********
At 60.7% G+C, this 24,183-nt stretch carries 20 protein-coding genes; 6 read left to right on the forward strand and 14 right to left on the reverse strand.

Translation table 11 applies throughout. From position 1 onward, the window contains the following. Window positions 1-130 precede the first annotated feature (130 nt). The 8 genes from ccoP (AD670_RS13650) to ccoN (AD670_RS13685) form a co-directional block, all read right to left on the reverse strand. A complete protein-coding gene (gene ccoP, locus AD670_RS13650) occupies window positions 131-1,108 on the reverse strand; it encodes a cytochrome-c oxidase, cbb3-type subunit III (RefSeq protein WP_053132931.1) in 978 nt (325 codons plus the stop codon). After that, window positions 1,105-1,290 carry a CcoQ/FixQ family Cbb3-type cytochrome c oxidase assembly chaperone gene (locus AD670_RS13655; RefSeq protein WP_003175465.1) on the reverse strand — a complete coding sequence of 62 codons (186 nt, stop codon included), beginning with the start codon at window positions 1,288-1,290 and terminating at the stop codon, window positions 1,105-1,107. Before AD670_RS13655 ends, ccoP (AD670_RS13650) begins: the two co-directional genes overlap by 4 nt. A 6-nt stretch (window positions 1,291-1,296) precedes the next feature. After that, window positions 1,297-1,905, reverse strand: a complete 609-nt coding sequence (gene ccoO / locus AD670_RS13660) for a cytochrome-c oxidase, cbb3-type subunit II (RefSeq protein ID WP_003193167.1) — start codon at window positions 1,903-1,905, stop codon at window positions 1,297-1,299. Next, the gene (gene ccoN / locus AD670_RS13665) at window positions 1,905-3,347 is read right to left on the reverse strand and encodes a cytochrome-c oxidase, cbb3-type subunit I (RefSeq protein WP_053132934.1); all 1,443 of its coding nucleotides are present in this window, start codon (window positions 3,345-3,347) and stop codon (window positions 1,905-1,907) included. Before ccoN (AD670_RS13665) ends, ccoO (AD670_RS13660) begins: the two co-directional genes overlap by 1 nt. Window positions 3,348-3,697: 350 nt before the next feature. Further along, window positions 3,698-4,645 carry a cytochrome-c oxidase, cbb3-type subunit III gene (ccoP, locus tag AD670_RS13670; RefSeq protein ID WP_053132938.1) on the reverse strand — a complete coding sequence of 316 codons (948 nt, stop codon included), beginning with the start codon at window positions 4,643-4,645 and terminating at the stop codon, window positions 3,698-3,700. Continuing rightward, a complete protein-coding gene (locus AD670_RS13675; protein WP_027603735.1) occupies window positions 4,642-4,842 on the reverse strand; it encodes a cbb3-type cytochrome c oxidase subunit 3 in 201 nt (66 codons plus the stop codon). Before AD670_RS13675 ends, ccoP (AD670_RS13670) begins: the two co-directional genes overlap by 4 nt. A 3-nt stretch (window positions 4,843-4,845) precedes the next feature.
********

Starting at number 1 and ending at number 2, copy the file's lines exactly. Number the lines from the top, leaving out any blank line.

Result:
At 60.7% G+C, this 24,183-nt stretch carries 20 protein-coding genes; 6 read left to right on the forward strand and 14 right to left on the reverse strand.

Translation table 11 applies throughout. From position 1 onward, the window contains the following. Window positions 1-130 precede the first annotated feature (130 nt). The 8 genes from ccoP (AD670_RS13650) to ccoN (AD670_RS13685) form a co-directional block, all read right to left on the reverse strand. A complete protein-coding gene (gene ccoP, locus AD670_RS13650) occupies window positions 131-1,108 on the reverse strand; it encodes a cytochrome-c oxidase, cbb3-type subunit III (RefSeq protein WP_053132931.1) in 978 nt (325 codons plus the stop codon). After that, window positions 1,105-1,290 carry a CcoQ/FixQ family Cbb3-type cytochrome c oxidase assembly chaperone gene (locus AD670_RS13655; RefSeq protein WP_003175465.1) on the reverse strand — a complete coding sequence of 62 codons (186 nt, stop codon included), beginning with the start codon at window positions 1,288-1,290 and terminating at the stop codon, window positions 1,105-1,107. Before AD670_RS13655 ends, ccoP (AD670_RS13650) begins: the two co-directional genes overlap by 4 nt. A 6-nt stretch (window positions 1,291-1,296) precedes the next feature. After that, window positions 1,297-1,905, reverse strand: a complete 609-nt coding sequence (gene ccoO / locus AD670_RS13660) for a cytochrome-c oxidase, cbb3-type subunit II (RefSeq protein ID WP_003193167.1) — start codon at window positions 1,903-1,905, stop codon at window positions 1,297-1,299. Next, the gene (gene ccoN / locus AD670_RS13665) at window positions 1,905-3,347 is read right to left on the reverse strand and encodes a cytochrome-c oxidase, cbb3-type subunit I (RefSeq protein WP_053132934.1); all 1,443 of its coding nucleotides are present in this window, start codon (window positions 3,345-3,347) and stop codon (window positions 1,905-1,907) included. Before ccoN (AD670_RS13665) ends, ccoO (AD670_RS13660) begins: the two co-directional genes overlap by 1 nt. Window positions 3,348-3,697: 350 nt before the next feature. Further along, window positions 3,698-4,645 carry a cytochrome-c oxidase, cbb3-type subunit III gene (ccoP, locus tag AD670_RS13670; RefSeq protein ID WP_053132938.1) on the reverse strand — a complete coding sequence of 316 codons (948 nt, stop codon included), beginning with the start codon at window positions 4,643-4,645 and terminating at the stop codon, window positions 3,698-3,700. Continuing rightward, a complete protein-coding gene (locus AD670_RS13675; protein WP_027603735.1) occupies window positions 4,642-4,842 on the reverse strand; it encodes a cbb3-type cytochrome c oxidase subunit 3 in 201 nt (66 codons plus the stop codon). Before AD670_RS13675 ends, ccoP (AD670_RS13670) begins: the two co-directional genes overlap by 4 nt. A 3-nt stretch (window positions 4,843-4,845) precedes the next feature.